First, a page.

An intense artistic experience awaits the reader of this highly moral, Malian version of a “magic pot” folktale. Rabbit saves Iguana from his imprisonment in a thorny bush and receives the “magic gourd” with its bottomless bounty as his reward. Rabbit shares his good fortune with everyone, until the avaricious king hears the stories. When the king takes the bowl, Iguana comes to Rabbit’s rescue with a second gift, a magic stone that continually hits the king and forces him to bargain with Rabbit and eventually to return the gourd to him. In fact, he becomes so exasperated that he tells Rabbit to take the food in his storage bins as well as his gold, but when Rabbit leaves with only his rightful possession, the king takes it as a lesson. Diakité educates, entertains, and visually enchants from beginning to end. The back cover is a large, arresting picture of the smiling author-illustrator with his two beautiful daughters, holding a large bowl similar to the ones in the photographic images popping out of the deeply-colored pages of the interior. Richly detailed bowls, plates, sculptures, and textiles display stylized characters and mud cloth patterns that symbolize many concepts meaningful to the Bamana people of Mali. Diakité provides a wealth of explanatory material as well as glossary of Bambara words used in the text that greatly enhances the telling. The last few pages include a praise song and an author’s note about learning stories about the clever Zazani, or Rabbit, in childhood. A description of the traditional mud cloth patterns used as the borders of the tiles and platters offers additional insights and will send the careful reader back to the story again and again. Finally, Diakité ends with a feature found in his earlier works, The Hunterman and the Crocodile (1997) and The Hatseller and the Monkeys (1999): the description of the international variants of this type of tale. Richly rewarding indeed. (Folktale. 5-10)

Pub Date: Feb. 1, 2003

ISBN: 0-439-43960-4

Page Count: 32

Publisher: Scholastic

Review Posted Online: May 19, 2010

Kirkus Reviews Issue: Jan. 15, 2003

Did you like this book?

No Comments Yet

Although the love comes shining through, the text often confuses in straining for patterned simplicity.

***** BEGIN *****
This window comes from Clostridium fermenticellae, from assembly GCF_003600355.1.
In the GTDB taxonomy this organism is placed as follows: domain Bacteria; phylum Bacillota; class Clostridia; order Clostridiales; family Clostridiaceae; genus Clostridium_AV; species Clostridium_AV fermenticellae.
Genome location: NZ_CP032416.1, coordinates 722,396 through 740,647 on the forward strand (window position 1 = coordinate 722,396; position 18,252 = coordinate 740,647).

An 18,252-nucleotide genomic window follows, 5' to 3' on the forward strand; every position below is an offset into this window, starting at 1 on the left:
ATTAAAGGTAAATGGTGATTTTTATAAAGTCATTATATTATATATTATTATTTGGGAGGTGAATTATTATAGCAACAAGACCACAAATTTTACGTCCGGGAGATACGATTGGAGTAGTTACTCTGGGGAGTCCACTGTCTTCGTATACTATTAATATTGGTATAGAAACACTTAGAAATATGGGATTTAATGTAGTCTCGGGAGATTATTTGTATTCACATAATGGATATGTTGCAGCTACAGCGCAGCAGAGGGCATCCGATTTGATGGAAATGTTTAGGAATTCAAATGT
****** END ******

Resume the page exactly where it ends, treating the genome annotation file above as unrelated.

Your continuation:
A collection of parental wishes for a child.

It starts out simply enough: two children run pell-mell across an open field, one holding a high-flying kite with the line “I wish you more ups than downs.” But on subsequent pages, some of the analogous concepts are confusing or ambiguous. The line “I wish you more tippy-toes than deep” accompanies a picture of a boy happily swimming in a pool. His feet are visible, but it's not clear whether he's floating in the deep end or standing in the shallow. Then there's a picture of a boy on a beach, his pockets bulging with driftwood and colorful shells, looking frustrated that his pockets won't hold the rest of his beachcombing treasures, which lie tantalizingly before him on the sand. The line reads: “I wish you more treasures than pockets.” Most children will feel the better wish would be that he had just the right amount of pockets for his treasures. Some of the wordplay, such as “more can than knot” and “more pause than fast-forward,” will tickle older readers with their accompanying, comical illustrations. The beautifully simple pictures are a sweet, kid- and parent-appealing blend of comic-strip style and fine art; the cast of children depicted is commendably multiethnic.

Although the love comes shining through, the text often confuses in straining for patterned simplicity. (Picture book. 5-8)

Pub Date: April 1, 2015

ISBN: 978-1-4521-2699-9

Page Count: 40

Publisher: Chronicle Books

Review Posted Online: Feb. 15, 2015

Kirkus Reviews Issue: March 1, 2015

Did you like this book?


The seemingly ageless Seeger brings back his renowned giant for another go in a tuneful tale that, like the art, is a bit sketchy, but chockful of worthy messages. Faced with yearly floods and droughts since they’ve cut down all their trees, the townsfolk decide to build a dam—but the project is stymied by a boulder that is too huge to move. Call on Abiyoyo, suggests the granddaughter of the man with the magic wand, then just “Zoop Zoop” him away again. But the rock that Abiyoyo obligingly flings aside smashes the wand. How to avoid Abiyoyo’s destruction now? Sing the monster to sleep, then make it a peaceful, tree-planting member of the community, of course. Seeger sums it up in a postscript: “every community must learn to manage its giants.” Hays, who illustrated the original (1986), creates colorful, if unfinished-looking, scenes featuring a notably multicultural human cast and a towering Cubist fantasy of a giant. The song, based on a Xhosa lullaby, still has that hard-to-resist sing-along potential, and the themes of waging peace, collective action, and the benefits of sound ecological practices are presented in ways that children will both appreciate and enjoy. (Picture book. 5-9)

Pub Date: Oct. 1, 2001

ISBN: 0-689-83271-0

Page Count: 40

Publisher: Simon & Schuster

Review Posted Online: May 19, 2010

Kirkus Reviews Issue: Sept. 15, 2001

Did you like this book?

No Comments Yet